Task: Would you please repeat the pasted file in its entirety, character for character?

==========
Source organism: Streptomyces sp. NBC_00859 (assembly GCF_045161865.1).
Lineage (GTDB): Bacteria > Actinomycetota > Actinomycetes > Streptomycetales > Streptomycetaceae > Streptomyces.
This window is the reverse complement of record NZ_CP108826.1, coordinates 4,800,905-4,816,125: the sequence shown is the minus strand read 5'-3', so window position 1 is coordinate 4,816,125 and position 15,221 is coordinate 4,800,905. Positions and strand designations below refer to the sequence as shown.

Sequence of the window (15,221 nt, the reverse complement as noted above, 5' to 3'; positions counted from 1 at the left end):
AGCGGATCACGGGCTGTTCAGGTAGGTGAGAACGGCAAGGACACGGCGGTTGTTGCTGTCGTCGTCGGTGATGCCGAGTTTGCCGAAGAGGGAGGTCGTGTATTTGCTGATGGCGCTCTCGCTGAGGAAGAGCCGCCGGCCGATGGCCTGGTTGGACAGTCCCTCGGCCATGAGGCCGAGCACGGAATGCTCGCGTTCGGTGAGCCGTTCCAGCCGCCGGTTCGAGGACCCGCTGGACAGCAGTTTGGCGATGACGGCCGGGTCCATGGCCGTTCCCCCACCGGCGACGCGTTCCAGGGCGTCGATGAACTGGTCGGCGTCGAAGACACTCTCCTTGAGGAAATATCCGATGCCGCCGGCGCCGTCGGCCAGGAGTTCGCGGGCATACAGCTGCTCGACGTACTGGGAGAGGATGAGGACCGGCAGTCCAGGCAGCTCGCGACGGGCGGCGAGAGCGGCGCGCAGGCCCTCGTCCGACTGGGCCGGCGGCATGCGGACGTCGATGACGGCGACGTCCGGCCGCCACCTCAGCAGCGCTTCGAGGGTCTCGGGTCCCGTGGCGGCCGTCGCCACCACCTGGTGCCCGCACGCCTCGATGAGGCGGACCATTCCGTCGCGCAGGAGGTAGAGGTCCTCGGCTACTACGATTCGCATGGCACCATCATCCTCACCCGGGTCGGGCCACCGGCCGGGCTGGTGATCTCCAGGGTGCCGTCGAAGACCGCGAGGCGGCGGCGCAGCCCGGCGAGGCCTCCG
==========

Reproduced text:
Source organism: Streptomyces sp. NBC_00859 (assembly GCF_045161865.1).
Lineage (GTDB): Bacteria > Actinomycetota > Actinomycetes > Streptomycetales > Streptomycetaceae > Streptomyces.
This window is the reverse complement of record NZ_CP108826.1, coordinates 4,800,905-4,816,125: the sequence shown is the minus strand read 5'-3', so window position 1 is coordinate 4,816,125 and position 15,221 is coordinate 4,800,905. Positions and strand designations below refer to the sequence as shown.

Sequence of the window (15,221 nt, the reverse complement as noted above, 5' to 3'; positions counted from 1 at the left end):
AGCGGATCACGGGCTGTTCAGGTAGGTGAGAACGGCAAGGACACGGCGGTTGTTGCTGTCGTCGTCGGTGATGCCGAGTTTGCCGAAGAGGGAGGTCGTGTATTTGCTGATGGCGCTCTCGCTGAGGAAGAGCCGCCGGCCGATGGCCTGGTTGGACAGTCCCTCGGCCATGAGGCCGAGCACGGAATGCTCGCGTTCGGTGAGCCGTTCCAGCCGCCGGTTCGAGGACCCGCTGGACAGCAGTTTGGCGATGACGGCCGGGTCCATGGCCGTTCCCCCACCGGCGACGCGTTCCAGGGCGTCGATGAACTGGTCGGCGTCGAAGACACTCTCCTTGAGGAAATATCCGATGCCGCCGGCGCCGTCGGCCAGGAGTTCGCGGGCATACAGCTGCTCGACGTACTGGGAGAGGATGAGGACCGGCAGTCCAGGCAGCTCGCGACGGGCGGCGAGAGCGGCGCGCAGGCCCTCGTCCGACTGGGCCGGCGGCATGCGGACGTCGATGACGGCGACGTCCGGCCGCCACCTCAGCAGCGCTTCGAGGGTCTCGGGTCCCGTGGCGGCCGTCGCCACCACCTGGTGCCCGCACGCCTCGATGAGGCGGACCATTCCGTCGCGCAGGAGGTAGAGGTCCTCGGCTACTACGATTCGCATGGCACCATCATCCTCACCCGGGTCGGGCCACCGGCCGGGCTGGTGATCTCCAGGGTGCCGTCGAAGACCGCGAGGCGGCGGCGCAGCCCGGCGAGGCCTCCG